Wanna come to Colorado for a ride? :O) I'm still trying to think about who I can sucker into this... It's a shame it's an all women's ride because I'd have Sam do it with me. Last year, I had him volunteer so he could be on the course, but the ended up using him as a marshall (well, they didn't even do that - but that's another long story), and so I went at it alone.

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  3. Well... I don't have any plans that weekend and airfare appears to be pretty cheap. I'd need to borrow a bike and the cojones to ride up a mountain. :)

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    1. What? You don't want to come to the mile high city and then climb a mountain on a century ride? Sheesh. What fun are you? I kid, I kid. I don't really want to climb a mountain either, but fortunately the 33 mile ride has no mountain climbing involved (hills, yes, mountains, no). The 51 (from what I've heard) is a bit tougher as far as climbing, but still possibly doable. Bikes, well, they are certainly everywhere in this house... especially if you're a hobbit (which I know you're not).

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    2. Heck, we would even rent a bike for you, feed you, and make sure the tires aren't flat. : )

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    3. Aww, look at you, trying to help me find someone. :O) It is rather sad that I can't seem to come up with one person, isn't it?

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  4. Like you, I find pleasant companionship trumps team spirit. But I did some thinking about what REALLY annoyed me about some of the group rides. I discovered it was the first 5-10 miles of the ride. Whatever group I found myself with, they rode this portion of the ride like idiots. People took risks that made absolutely no sense, then blamed the resulting crash on everybody and everything but themselves. These were people I liked and usually enjoyed riding with. My solution was to continue doing the rides, but to wait out the initial dash off the line. After everyone had furiously pedalled away, I followed with a friend who also disliked the pack start. We rode slower than the group for the first 5 miles, then resumed our regular pace. We caught up with the back of the pack after a sag stop or two. So what I'm saying is the problem CAN be the way a group handles a mass start. I still do the rides, just not the mass starts.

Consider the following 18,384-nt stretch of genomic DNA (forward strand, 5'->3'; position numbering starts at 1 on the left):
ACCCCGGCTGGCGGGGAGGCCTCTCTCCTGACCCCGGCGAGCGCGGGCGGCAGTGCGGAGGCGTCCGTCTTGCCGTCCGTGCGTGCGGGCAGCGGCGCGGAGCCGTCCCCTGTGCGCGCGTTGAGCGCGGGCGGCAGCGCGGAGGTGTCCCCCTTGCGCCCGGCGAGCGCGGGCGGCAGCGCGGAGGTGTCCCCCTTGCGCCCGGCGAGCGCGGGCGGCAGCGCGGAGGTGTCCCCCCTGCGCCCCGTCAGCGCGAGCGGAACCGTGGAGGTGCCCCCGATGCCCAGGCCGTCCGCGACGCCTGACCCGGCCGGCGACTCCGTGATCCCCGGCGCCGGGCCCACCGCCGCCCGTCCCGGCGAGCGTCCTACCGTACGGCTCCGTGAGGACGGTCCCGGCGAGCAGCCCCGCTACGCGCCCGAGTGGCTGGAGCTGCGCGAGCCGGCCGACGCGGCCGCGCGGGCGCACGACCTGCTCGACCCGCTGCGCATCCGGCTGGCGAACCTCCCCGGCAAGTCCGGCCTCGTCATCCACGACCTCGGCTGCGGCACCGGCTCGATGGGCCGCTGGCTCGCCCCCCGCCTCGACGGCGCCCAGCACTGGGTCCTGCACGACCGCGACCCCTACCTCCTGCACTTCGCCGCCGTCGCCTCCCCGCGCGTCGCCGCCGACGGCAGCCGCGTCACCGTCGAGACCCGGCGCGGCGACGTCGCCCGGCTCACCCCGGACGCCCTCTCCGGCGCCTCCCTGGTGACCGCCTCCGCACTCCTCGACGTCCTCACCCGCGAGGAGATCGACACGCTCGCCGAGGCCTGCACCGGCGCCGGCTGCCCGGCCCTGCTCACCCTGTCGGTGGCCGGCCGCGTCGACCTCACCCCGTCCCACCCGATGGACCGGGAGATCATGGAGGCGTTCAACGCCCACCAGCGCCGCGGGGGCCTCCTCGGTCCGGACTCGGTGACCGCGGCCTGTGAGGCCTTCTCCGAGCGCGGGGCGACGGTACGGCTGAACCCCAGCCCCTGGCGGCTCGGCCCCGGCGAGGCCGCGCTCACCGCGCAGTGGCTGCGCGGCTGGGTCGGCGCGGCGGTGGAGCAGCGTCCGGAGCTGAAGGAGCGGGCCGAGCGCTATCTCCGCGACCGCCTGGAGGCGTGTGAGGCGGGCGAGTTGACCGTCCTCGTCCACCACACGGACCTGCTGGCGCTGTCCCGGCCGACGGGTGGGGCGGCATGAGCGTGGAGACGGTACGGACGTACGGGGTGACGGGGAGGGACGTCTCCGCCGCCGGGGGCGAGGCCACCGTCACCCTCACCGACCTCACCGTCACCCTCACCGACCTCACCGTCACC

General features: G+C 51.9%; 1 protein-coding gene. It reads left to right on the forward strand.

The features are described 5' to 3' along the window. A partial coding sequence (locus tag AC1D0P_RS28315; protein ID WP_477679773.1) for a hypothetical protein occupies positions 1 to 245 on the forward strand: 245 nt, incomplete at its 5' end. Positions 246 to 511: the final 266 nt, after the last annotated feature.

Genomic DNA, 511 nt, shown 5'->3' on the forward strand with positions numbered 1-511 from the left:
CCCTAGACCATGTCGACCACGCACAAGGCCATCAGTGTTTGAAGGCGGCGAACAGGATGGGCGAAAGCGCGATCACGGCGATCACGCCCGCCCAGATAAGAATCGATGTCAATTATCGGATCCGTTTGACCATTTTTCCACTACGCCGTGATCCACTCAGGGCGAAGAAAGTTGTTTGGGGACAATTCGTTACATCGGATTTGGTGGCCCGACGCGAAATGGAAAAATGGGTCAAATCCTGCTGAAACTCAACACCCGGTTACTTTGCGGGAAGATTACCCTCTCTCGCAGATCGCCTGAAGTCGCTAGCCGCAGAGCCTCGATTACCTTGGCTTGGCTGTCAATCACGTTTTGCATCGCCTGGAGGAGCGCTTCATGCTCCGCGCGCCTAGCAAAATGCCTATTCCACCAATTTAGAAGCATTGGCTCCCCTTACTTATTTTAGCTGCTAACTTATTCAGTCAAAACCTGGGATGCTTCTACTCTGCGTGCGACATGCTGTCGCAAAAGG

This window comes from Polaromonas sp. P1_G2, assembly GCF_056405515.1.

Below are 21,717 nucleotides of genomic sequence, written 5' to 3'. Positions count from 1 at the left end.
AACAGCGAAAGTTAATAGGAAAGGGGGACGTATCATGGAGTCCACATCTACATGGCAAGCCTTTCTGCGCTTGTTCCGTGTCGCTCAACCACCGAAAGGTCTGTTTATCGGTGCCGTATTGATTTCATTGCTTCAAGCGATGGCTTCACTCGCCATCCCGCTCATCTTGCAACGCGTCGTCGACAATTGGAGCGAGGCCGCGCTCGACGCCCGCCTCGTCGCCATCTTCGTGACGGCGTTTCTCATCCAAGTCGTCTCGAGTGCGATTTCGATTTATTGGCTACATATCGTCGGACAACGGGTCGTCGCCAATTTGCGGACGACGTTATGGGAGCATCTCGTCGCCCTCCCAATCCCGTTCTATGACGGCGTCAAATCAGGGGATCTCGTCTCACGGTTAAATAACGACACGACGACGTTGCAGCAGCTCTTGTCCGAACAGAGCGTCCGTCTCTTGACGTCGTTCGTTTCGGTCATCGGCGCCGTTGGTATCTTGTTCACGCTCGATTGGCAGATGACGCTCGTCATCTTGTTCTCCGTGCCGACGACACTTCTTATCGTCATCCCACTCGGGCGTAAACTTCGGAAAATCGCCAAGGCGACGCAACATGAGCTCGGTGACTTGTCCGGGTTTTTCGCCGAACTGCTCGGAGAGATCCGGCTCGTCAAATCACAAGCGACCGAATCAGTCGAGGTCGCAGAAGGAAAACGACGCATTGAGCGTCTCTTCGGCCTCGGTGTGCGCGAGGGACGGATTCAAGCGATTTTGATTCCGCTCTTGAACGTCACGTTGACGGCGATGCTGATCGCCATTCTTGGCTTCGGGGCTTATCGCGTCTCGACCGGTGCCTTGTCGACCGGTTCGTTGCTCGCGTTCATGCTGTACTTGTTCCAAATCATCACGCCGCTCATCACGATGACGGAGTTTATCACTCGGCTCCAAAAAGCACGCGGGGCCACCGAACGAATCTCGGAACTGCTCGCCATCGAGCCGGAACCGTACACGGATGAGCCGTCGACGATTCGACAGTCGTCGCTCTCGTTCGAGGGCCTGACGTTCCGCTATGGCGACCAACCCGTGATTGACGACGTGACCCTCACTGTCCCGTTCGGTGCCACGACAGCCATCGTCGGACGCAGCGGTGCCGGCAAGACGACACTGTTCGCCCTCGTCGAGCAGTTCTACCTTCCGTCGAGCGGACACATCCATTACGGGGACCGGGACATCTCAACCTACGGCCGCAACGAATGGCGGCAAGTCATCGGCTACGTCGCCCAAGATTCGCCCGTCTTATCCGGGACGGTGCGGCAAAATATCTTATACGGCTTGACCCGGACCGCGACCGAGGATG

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    1. Interesting, Marsha. I know I definitely dislike the "pack start" as well. This particular ride has gotten significantly larger each year, so I don't think that is helping matters. What baffles me about this ride in particular is that it is supposed to be a fun ride... there are no winners or losers, and they make fabulous stops along the way to allow riders to snack or listen to music, but I think it's something in many cyclists that they still have to "win." Last year, about half way through the ride, I had stopped because I needed water and just wanted shade for a minute because it was so hot. I was standing in the dirt, under a tree, completely off of the road and a rider went by and started screaming that I needed to get out of the way. All I could think was, "Huh? I'm not even on the road." I know it's a busy highway being shared on the ride, so I know better than to stand out in the shoulder part of the road. There were several incidents like that one which caused me to say that I wouldn't do this ride again, but perhaps if I just held off and started out slow (not that I'm fast anyway), that could be a solution to avoiding all of those who seem to be in a big hurry. Thanks for the suggestion and your experience... it definitely helps.